Apo-Glyburide; Ava-Glyburide ; DiaBeta; Dom-Glyburide; Euglucon; Mylan-Glybe; PMS-Glyburide; PRO-Glyburide; ratio-Glyburide; Riva-Glyburide; Sandoz-Glyburide; Teva-Glyburide
- It is used to lower blood sugar in patients with high blood sugar (diabetes).
- If your child has an allergy to this drug or any part of this drug.
- If your child is allergic to any drugs like this one or any other drugs, foods, or other substances. Tell the doctor about the allergy and what signs your child had, like rash; hives; itching; shortness of breath; wheezing; cough; swelling of face, lips, tongue, or throat; or any other signs.
- If your child has any of these health problems: Acidic blood problem or type 1 diabetes.
- If your child is taking bosentan.
- Tell dentists, surgeons, and other doctors that your child is using this drug.
- Be careful if your child has G6PD deficiency. Anemia may happen.
- Have your child’s blood sugar checked as you have been told by your child’s doctor.
- Have your child’s blood work checked often. Talk with your child’s doctor.
- Do not change the dose, brand, or stop your child’s drug. Talk with your child’s doctor.
- Alcohol may interact with this drug. Be sure your child does not drink alcohol.
- If your child also takes colesevelam, give it at least 4 hours after you give this drug.
- It may be harder to control your child’s blood sugar during times of stress like when your child has a fever, an infection, an injury, or surgery. Talk with the doctor.
- This drug may raise the chance of death from heart disease. Talk with your doctor.
- Your child may get sunburned more easily. Avoid lots of sun, sunlamps, and tanning beds. Use sunscreen and dress your child in clothing and eyewear that protects him/her from the sun.
If your child is pregnant or breast-feeding a baby:
- Talk with the doctor if your child is pregnant, becomes pregnant, or is breast-feeding a baby. You will need to talk about the benefits and risks of using this drug.
- Signs of an allergic reaction, like rash; hives; itching; red, swollen, blistered, or peeling skin with or without fever; wheezing; tightness in the chest or throat; trouble breathing or talking; unusual hoarseness; or swelling of the mouth, face, lips, tongue, or throat.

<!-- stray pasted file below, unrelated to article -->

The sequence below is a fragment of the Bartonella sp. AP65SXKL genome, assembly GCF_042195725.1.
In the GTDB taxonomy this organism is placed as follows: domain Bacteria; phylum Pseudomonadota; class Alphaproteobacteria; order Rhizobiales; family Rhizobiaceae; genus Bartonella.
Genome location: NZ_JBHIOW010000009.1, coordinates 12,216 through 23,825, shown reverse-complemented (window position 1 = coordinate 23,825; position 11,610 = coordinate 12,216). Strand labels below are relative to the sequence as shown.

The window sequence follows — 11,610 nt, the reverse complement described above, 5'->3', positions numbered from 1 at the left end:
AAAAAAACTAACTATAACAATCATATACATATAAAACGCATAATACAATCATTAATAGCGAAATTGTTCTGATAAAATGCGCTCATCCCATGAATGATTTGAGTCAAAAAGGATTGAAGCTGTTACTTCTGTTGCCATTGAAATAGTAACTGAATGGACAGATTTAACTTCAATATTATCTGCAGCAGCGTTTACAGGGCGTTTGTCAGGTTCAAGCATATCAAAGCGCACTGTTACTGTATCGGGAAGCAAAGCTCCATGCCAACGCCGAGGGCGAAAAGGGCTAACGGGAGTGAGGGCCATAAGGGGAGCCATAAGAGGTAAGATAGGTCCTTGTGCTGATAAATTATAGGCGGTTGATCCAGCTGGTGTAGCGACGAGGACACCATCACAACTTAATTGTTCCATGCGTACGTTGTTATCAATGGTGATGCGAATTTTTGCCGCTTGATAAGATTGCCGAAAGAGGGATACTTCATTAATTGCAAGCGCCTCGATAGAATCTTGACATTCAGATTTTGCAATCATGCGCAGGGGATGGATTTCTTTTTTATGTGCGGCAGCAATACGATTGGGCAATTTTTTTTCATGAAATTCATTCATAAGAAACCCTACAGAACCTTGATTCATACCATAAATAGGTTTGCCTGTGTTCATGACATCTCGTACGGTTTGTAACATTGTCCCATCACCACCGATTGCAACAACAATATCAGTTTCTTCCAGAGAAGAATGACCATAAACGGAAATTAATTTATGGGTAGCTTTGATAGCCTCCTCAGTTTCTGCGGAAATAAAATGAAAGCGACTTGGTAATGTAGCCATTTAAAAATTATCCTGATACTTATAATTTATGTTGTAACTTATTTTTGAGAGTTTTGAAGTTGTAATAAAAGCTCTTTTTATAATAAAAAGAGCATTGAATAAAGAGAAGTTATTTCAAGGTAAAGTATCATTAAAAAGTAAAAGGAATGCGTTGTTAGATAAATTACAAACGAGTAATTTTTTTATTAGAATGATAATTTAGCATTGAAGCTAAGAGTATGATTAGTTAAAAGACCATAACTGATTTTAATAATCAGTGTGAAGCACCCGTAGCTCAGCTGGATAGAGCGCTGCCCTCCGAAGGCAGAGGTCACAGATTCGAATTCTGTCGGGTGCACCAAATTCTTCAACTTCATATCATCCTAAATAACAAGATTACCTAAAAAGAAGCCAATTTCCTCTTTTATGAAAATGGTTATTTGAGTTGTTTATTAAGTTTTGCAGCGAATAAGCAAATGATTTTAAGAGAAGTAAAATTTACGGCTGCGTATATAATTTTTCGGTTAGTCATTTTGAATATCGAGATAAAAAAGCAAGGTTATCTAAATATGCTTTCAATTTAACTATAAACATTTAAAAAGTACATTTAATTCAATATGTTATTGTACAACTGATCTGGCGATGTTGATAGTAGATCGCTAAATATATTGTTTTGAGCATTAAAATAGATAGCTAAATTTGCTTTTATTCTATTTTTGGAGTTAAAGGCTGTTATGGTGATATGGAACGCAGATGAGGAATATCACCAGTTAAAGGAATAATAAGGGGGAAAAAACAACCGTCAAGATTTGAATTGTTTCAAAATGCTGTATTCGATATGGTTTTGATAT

- Signs of liver problems like dark urine, feeling tired, not hungry, upset stomach or stomach pain, light-colored stools, throwing up, or yellow skin or eyes.
- A heartbeat that does not feel normal.
- Very bad dizziness or passing out.
- Change in eyesight.
- Any bruising or bleeding.
- Low blood sugar may occur. Signs may be dizziness, headache, feeling sleepy, feeling weak, shaking, a fast heartbeat, confusion, hunger, or sweating. Keep glucose tablets or liquid glucose on hand for low blood sugar.
- Upset stomach.
- Give this drug with meals.
- Give this drug with the first meal of the day, if your child is taking once a day.
- Give as you have been told, even if your child feels well.
- Give this drug at the same time of day.
- Have your child follow the diet and workout plan your child’s doctor told you about.
- Give a missed dose as soon as you think about it.
- If it is close to the time for your child’s next dose, skip the missed dose and go back to your child’s normal time.
- Do not give 2 doses at the same time or extra doses.
- Store at room temperature.
- Store in a dry place. Do not store in a bathroom.
- Keep all drugs out of the reach of children and pets.
- Check with your pharmacist about how to throw out unused drugs.
- If your child’s symptoms or health problems do not get better or if they become worse, call your child’s doctor.
- Do not share your child’s drug with others and do not give anyone else’s drug to your child.
- Keep a list of all your child’s drugs (prescription, natural products, vitamins, OTC) with you. Give this list to your child’s doctor.
- Talk with your child’s doctor before giving your child any new drug, including prescription or OTC, natural products, or vitamins.
- Some drugs may have another patient information leaflet. If you have any questions about this drug, please talk with your child’s doctor, pharmacist, or other health care provider.
- If you think there has been an overdose, call your poison control center or get medical care right away. Be ready to tell or show what was taken, how much, and when it happened.
If you have any questions or concerns, talk with a member of your healthcare team. You can reach them Monday through Friday from 9:00 am to 5:00 pm at ____________________. After 5:00 pm, during the weekend, and on holidays, please call____________________. If there’s no number listed, or you’re not sure, call 212-639-2000.